Thurs., January 27
7:00 Breakfast in lodging buildings
8:00 Devotional opening
8:15 Recap of yesterday, agenda, process and goals for the day
8:30 Large group conversation. This facilitated session will follow up on the sessions from Wed, centering around the following questions. This will help us to clarify where there is interest and energy for particular actions.
- If everyone in this room were to include in their individual/organizational efforts one collaborative goal or action, what would you choose?
- If there are Anabaptist differentiators, how might they be leveraged in practical ways?
- What assets (relational, expertise, concrete projects, resources, other) do our organizations have that we can mobilize?
- What is something significant some or all of us could do together on this issue?
9:45 CSCS going forward. Doug Graber Neufeld and Mark Lancaster will outline the vision for CSCS going forward, and invite discussion for meeting participants on potential roles for CSCS.
10:15 Coffee/Snack Break
10:30 Moving to Action. Small groups will start to work on areas of collaborative interest.
- Dreaming big – where could we envision this going?
- What next steps could be taken to work on this?
- How could CSCS be helpful to collaborative and other efforts, and how might partnerships with CSCS work?
- Who else might be invited to this table if it is formed?
- What are potential barriers, what challenges might need to be addressed?
11:30 Reporting in, summarizing the convening and next steps.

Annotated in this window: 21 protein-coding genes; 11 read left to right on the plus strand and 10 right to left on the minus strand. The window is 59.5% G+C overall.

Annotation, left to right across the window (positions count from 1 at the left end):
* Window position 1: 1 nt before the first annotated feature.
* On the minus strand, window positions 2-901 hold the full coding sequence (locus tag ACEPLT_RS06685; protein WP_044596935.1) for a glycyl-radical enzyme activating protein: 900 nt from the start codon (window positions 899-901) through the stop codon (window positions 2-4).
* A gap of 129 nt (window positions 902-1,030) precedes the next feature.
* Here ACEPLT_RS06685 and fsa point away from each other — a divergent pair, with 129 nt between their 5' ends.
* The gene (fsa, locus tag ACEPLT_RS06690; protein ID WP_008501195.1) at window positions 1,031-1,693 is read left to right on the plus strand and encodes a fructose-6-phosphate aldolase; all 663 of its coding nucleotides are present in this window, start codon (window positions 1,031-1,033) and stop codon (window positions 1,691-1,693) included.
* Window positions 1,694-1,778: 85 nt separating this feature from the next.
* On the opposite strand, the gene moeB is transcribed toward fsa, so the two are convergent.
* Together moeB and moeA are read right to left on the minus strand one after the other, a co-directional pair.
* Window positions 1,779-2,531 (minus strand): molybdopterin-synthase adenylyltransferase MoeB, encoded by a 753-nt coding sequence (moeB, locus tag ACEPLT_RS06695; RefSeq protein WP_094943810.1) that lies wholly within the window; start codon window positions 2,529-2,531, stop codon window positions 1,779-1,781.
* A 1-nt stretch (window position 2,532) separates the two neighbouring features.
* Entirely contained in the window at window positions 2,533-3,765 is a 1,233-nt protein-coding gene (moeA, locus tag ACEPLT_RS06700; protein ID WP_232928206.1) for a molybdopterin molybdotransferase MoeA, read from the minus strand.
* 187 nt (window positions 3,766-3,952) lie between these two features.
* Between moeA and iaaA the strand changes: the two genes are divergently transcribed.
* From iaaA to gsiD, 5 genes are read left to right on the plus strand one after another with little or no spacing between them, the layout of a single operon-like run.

11:50 Closing the Convening
Noon Lunch Together, and depart
This time together is coordinated by CSCS, led by Director Doug Graber Neufeld. Sessions discussing together how to collaborate on climate action will be guided by experienced facilitator Jill Shumann.
Doug Graber Neufeld joined CSCS as Director in August, 2017. Doug is Professor of Biology at Eastern Mennonite University, helps direct Environmental Sustainability activities at EMU. He works domestically and overseas on water issues, including WaSH (water sanitation and health), water provision and impacts related to agriculture, and monitoring and analyzing risk from environmental contaminants.
Doug chairs the Creation Care Task Force for Mennonite World Conference. He worked as Livelihoods advisor for Mennonite Central Committee in Kenya, and two years with Mennonite Central Committee in Cambodia working with Royal University of Agriculture and the Royal University of Phnom Penh. In Virginia, he works with rural agricultural communities on water issues.
Doug teaches a variety of courses such as Environmental Risk and Policy, Environmental Ethics, Toxicology, and Natural History. He earned his Ph.D. from the University of Texas, Austin and held postdoctoral fellowships at the University of Arizona and the University of Otago, New Zealand.
Jill Schumann recently retired as President and CEO of LeadingAge Maryland. She was the founding CEO who launched LeadingAge Maryland in 2012. She is currently doing consulting work for the LeadingAge national office in policy and communications, as well as consulting work across the country in governance, trauma-informed care, strategy, and process facilitation.
Prior to her work with LeadingAge Maryland, Schumann served for more than a decade as President and CEO of Lutheran Services in America (LSA). She has served in executive roles with health and human service organizations and has created ground-breaking programs in post-acute healthcare, managed care, behavioral health, and addiction treatment.
She was a member of President Bush’s Faith-Based Cabinet and was appointed by President Obama to the White House Council for Community Solutions. For the ninth year in a row in 2011, Schumann was named by the NonProfit Times one of the top 50 leaders of power and influence in the United States. She holds an MBA and two honorary doctoral degrees.